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Rail freight between China and Europe reached record levels last month amid increases in both air rates and blanked sailings.

Data from China’s state railway group shows the number of monthly freight trips between the two continents hit a record 1,247 in August — up 62% compared to 2019. August was also the sixth consecutive month that China-Europe freight train traffic registered double-digit percentage growth, year on year.

Some industry insiders believe the shift to rail freight is down to rising air rates as well as blanked sailings. However, it appears that the latter is having a noticeably bigger impact than the former. Tony Cole, who runs the supply chain service at Davies Turner, told The Loadstar in July that the movement is predominantly from sea to rail, with only 10-15% switching from air to rail.

A perfect example of this surge in east-west rail-freight is the ‚China-Europe Railway Express’. According to the South China Morning Post, last week the train transported almost 5 million dollars worth of commercial goods between Chongqing and Budapest. In doing so, China’s General Administration of Customs said the train became the first to exclusively dedicate itself to transporting items purchased by European businesses online.

Faster than ocean freight, cheaper than rail freight

Claudia Vernotti, Director of ChinaEU, a China-EU business-led Internet, Telecom and High-Tech platform, says that the rail-freight option is a „better fit for goods that need to be transported faster than by sea, and are cheaper than air freight.”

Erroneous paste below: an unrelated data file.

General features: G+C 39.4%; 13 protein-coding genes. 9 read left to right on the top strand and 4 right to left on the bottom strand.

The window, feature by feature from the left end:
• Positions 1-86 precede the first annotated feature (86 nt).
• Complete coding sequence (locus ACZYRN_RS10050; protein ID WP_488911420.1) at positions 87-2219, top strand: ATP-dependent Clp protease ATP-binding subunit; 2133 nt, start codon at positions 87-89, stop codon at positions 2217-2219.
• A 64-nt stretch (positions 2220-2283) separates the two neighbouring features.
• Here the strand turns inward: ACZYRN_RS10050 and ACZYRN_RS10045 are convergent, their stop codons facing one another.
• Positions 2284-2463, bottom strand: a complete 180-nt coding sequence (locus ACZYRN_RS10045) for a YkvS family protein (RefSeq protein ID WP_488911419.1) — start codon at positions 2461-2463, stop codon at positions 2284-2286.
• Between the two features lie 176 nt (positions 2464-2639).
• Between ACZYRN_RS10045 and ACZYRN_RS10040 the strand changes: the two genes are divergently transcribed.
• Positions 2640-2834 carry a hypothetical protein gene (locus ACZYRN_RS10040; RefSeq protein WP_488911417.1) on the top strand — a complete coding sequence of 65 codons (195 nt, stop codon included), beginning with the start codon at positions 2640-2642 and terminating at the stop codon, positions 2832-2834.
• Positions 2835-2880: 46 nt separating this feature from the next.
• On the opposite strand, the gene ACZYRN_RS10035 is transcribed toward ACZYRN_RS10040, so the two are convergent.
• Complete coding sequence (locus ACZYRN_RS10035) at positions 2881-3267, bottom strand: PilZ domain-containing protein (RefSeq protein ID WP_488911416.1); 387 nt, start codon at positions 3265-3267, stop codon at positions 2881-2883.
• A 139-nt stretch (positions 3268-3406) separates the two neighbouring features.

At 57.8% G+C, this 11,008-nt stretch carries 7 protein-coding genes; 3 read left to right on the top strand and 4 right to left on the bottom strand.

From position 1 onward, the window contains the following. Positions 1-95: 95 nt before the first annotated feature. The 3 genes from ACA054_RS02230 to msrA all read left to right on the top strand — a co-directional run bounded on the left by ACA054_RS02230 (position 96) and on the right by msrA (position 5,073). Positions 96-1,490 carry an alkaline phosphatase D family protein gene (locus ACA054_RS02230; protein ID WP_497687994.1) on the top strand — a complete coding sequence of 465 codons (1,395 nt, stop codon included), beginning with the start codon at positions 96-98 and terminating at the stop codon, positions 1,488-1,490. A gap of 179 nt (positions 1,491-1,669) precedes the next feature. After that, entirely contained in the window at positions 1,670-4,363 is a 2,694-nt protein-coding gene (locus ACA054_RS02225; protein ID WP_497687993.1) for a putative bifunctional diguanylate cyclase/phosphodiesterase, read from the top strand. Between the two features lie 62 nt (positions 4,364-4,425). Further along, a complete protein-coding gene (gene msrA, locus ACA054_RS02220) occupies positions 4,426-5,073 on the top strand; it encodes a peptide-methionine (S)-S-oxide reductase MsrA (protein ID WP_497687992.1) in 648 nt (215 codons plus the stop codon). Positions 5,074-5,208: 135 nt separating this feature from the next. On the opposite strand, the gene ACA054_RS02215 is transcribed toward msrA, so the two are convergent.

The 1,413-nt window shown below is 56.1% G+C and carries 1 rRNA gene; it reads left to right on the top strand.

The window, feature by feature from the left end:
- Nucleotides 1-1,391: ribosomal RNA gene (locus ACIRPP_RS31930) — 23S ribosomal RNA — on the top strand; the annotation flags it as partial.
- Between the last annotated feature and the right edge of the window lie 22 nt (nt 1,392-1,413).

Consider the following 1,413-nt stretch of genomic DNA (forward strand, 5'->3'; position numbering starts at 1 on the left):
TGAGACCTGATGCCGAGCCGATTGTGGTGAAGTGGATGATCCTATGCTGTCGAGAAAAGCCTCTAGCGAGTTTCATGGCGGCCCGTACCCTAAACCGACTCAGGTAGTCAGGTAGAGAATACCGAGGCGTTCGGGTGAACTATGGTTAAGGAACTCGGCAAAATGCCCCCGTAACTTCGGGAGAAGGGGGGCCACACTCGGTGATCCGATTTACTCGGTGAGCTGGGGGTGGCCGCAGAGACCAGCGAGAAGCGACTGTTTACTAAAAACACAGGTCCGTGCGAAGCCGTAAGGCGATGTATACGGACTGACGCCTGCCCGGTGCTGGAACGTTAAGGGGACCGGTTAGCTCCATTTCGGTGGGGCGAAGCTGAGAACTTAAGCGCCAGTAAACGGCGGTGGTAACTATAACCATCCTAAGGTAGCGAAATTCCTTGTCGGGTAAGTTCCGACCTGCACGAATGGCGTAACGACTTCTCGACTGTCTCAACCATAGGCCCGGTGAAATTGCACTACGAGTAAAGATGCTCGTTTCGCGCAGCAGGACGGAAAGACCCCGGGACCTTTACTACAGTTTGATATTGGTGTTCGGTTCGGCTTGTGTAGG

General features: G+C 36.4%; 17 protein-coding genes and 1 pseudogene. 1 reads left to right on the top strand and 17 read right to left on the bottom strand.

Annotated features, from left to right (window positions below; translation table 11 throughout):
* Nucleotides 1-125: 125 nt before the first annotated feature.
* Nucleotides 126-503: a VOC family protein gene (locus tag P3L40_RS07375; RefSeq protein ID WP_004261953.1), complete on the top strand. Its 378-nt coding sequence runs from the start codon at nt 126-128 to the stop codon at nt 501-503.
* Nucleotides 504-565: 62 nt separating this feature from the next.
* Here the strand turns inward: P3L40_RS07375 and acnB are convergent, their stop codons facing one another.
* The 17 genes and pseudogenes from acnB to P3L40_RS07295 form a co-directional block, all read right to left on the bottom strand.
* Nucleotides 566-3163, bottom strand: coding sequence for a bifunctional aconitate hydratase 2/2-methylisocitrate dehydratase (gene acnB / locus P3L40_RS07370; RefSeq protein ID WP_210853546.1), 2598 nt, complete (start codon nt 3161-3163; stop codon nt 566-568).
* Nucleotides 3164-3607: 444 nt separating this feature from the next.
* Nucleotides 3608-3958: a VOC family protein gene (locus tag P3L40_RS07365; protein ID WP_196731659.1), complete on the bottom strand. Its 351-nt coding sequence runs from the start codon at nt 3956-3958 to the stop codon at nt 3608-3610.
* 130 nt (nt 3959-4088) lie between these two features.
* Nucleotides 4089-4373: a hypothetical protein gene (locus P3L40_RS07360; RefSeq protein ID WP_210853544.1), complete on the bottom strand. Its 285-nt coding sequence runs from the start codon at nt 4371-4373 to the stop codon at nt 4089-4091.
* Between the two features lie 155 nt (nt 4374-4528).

„These trains are a better fit for goods that need to be transported faster than by sea, and are cheaper than air freight. I believe the China-Europe rail freight link has great development potential and will play a crucial role in reviving global trade and business ties as a safer and greener form of logistics.”

Bottlenecks

The pivoting to rail-freight hasn’t been entirely plain sailing however, at least according to joc.com, who report that the increase in volume had been creating bottlenecks at key transit points at the Poland-Belarus and China-Kazakhstan borders. Thomas Kowitzki, head of China rail and multimodal at DHL Global Forwarding Europe, told joc.com last week that growing volumes of traffic had caused rail capacity „to get tighter from May onwards.”

Despite those logistical challenges, it appears that China is preparing to send even and more goods to and from Europe by rail. Just over a fortnight ago China Railway said they would accelerate the development of a high-speed freight network to support the nation’s e-commerce network. The project is just one element of China’s 2013 „Belt and Road” initiative, which also includes a 12,000km railway linking London with Yiwu.

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